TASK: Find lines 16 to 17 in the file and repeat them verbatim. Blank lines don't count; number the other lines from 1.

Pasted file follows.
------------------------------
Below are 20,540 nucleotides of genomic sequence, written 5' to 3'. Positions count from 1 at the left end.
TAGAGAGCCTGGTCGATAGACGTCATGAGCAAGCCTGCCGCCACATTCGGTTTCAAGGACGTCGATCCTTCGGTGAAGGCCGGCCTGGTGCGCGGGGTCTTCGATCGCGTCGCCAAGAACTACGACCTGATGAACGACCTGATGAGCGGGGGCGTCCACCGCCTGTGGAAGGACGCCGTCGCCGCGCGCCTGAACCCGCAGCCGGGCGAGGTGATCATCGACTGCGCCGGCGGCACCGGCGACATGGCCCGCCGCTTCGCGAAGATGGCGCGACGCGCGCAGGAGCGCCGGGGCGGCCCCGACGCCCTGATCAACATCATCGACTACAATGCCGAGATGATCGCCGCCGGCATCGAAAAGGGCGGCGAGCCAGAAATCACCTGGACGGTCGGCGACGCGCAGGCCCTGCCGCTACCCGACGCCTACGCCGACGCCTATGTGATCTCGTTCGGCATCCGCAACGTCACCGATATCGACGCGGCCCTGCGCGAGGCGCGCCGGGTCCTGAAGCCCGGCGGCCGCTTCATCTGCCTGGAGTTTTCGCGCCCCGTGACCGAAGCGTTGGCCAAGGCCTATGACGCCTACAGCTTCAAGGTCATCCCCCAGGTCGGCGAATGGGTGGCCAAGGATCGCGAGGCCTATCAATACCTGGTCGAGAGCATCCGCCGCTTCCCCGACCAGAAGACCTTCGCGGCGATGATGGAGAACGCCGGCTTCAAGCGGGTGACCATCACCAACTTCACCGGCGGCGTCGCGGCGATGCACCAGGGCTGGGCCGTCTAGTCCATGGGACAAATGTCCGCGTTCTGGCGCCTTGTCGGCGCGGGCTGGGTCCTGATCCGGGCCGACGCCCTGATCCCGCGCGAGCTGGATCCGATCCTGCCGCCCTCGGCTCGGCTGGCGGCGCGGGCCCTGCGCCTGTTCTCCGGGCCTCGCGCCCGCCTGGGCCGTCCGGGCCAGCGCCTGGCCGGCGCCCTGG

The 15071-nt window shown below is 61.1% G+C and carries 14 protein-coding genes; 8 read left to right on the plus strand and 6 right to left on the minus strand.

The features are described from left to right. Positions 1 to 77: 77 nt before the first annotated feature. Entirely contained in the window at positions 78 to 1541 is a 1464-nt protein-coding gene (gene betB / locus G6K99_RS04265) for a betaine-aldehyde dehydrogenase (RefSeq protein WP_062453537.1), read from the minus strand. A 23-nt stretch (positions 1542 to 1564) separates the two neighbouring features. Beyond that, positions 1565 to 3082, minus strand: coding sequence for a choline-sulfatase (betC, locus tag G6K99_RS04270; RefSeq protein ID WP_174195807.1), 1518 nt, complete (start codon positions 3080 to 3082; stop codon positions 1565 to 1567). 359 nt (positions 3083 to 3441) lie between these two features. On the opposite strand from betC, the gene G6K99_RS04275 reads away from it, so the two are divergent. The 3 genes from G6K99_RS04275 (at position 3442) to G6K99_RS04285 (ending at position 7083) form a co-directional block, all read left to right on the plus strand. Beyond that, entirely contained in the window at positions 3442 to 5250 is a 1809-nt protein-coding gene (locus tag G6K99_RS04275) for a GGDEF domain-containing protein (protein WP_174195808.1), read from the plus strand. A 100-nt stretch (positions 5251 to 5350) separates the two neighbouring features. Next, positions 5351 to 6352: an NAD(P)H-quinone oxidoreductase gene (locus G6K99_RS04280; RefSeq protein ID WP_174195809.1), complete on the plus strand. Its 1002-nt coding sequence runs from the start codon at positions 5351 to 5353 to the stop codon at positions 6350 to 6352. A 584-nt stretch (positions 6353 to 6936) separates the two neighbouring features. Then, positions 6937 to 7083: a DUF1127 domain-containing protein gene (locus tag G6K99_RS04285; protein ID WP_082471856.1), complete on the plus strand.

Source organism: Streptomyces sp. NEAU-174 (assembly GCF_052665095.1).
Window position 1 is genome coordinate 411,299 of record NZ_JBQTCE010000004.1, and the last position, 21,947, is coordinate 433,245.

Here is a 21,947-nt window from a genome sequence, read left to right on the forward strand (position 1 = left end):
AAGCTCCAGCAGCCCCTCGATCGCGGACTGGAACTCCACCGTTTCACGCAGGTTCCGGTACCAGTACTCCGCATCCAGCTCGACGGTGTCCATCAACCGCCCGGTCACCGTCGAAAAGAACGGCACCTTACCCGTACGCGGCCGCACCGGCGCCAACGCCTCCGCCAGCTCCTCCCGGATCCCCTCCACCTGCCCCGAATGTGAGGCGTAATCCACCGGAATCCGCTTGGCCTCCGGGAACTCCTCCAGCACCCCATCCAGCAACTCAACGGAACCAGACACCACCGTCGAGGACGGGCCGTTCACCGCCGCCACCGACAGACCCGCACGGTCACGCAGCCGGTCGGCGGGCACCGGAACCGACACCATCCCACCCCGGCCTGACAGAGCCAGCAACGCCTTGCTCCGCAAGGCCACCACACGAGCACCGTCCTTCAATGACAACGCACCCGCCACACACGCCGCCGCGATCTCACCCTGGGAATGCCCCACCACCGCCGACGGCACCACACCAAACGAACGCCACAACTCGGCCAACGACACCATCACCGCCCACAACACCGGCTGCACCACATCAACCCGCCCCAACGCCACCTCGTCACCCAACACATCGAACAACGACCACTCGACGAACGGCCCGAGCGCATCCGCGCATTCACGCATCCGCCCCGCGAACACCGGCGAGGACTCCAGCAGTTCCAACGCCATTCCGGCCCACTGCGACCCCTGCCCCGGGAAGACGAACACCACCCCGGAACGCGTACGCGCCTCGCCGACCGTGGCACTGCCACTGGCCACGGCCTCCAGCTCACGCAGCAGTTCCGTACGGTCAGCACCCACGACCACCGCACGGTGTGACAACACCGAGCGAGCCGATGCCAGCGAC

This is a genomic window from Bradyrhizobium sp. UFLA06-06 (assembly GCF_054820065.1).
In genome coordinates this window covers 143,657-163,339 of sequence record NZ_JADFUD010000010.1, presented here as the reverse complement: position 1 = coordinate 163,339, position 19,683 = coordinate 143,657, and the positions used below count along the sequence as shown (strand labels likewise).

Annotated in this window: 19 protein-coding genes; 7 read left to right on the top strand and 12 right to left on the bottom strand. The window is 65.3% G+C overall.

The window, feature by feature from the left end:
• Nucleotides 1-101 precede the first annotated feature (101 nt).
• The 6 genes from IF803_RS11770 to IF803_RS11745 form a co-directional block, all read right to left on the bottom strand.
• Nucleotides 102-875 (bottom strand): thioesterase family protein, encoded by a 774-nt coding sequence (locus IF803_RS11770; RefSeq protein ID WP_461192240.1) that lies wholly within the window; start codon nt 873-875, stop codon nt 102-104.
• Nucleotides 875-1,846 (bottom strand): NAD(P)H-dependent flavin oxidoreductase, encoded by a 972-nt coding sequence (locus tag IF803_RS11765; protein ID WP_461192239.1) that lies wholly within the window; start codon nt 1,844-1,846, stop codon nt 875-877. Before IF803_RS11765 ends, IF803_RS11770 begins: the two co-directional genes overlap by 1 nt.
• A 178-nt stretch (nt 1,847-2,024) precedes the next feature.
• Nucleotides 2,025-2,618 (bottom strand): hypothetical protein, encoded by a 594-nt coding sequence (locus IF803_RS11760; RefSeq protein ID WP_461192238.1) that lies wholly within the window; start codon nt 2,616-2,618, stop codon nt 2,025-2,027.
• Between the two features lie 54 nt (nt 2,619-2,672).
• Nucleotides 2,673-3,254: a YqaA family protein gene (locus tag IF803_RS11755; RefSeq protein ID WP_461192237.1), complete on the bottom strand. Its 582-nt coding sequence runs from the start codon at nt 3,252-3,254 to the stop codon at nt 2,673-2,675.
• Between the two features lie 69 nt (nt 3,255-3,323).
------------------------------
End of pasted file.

• Nucleotides 875-1,846 (bottom strand): NAD(P)H-dependent flavin oxidoreductase, encoded by a 972-nt coding sequence (locus tag IF803_RS11765; protein ID WP_461192239.1) that lies wholly within the window; start codon nt 1,844-1,846, stop codon nt 875-877. Before IF803_RS11765 ends, IF803_RS11770 begins: the two co-directional genes overlap by 1 nt.
• A 178-nt stretch (nt 1,847-2,024) precedes the next feature.